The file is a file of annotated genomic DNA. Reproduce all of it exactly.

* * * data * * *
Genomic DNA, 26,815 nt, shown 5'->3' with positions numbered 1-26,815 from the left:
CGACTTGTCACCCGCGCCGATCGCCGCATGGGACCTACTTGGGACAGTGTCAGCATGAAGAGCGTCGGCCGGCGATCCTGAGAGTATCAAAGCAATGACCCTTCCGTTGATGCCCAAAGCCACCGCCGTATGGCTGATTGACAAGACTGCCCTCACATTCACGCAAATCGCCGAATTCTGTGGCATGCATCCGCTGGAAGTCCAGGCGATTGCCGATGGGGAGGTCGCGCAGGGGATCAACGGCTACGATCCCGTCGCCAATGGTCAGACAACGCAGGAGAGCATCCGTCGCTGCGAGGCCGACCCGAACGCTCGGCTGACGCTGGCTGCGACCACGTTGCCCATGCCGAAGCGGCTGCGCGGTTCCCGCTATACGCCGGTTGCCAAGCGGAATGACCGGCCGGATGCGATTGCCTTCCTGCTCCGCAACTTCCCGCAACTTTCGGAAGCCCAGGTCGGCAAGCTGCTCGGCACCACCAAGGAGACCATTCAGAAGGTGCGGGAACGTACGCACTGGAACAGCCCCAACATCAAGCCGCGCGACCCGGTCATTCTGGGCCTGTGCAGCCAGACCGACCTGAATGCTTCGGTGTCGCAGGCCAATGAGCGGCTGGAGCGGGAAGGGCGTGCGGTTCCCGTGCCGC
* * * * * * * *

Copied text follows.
Genomic DNA, 26,815 nt, shown 5'->3' with positions numbered 1-26,815 from the left:
CGACTTGTCACCCGCGCCGATCGCCGCATGGGACCTACTTGGGACAGTGTCAGCATGAAGAGCGTCGGCCGGCGATCCTGAGAGTATCAAAGCAATGACCCTTCCGTTGATGCCCAAAGCCACCGCCGTATGGCTGATTGACAAGACTGCCCTCACATTCACGCAAATCGCCGAATTCTGTGGCATGCATCCGCTGGAAGTCCAGGCGATTGCCGATGGGGAGGTCGCGCAGGGGATCAACGGCTACGATCCCGTCGCCAATGGTCAGACAACGCAGGAGAGCATCCGTCGCTGCGAGGCCGACCCGAACGCTCGGCTGACGCTGGCTGCGACCACGTTGCCCATGCCGAAGCGGCTGCGCGGTTCCCGCTATACGCCGGTTGCCAAGCGGAATGACCGGCCGGATGCGATTGCCTTCCTGCTCCGCAACTTCCCGCAACTTTCGGAAGCCCAGGTCGGCAAGCTGCTCGGCACCACCAAGGAGACCATTCAGAAGGTGCGGGAACGTACGCACTGGAACAGCCCCAACATCAAGCCGCGCGACCCGGTCATTCTGGGCCTGTGCAGCCAGACCGACCTGAATGCTTCGGTGTCGCAGGCCAATGAGCGGCTGGAGCGGGAAGGGCGTGCGGTTCCCGTGCCGC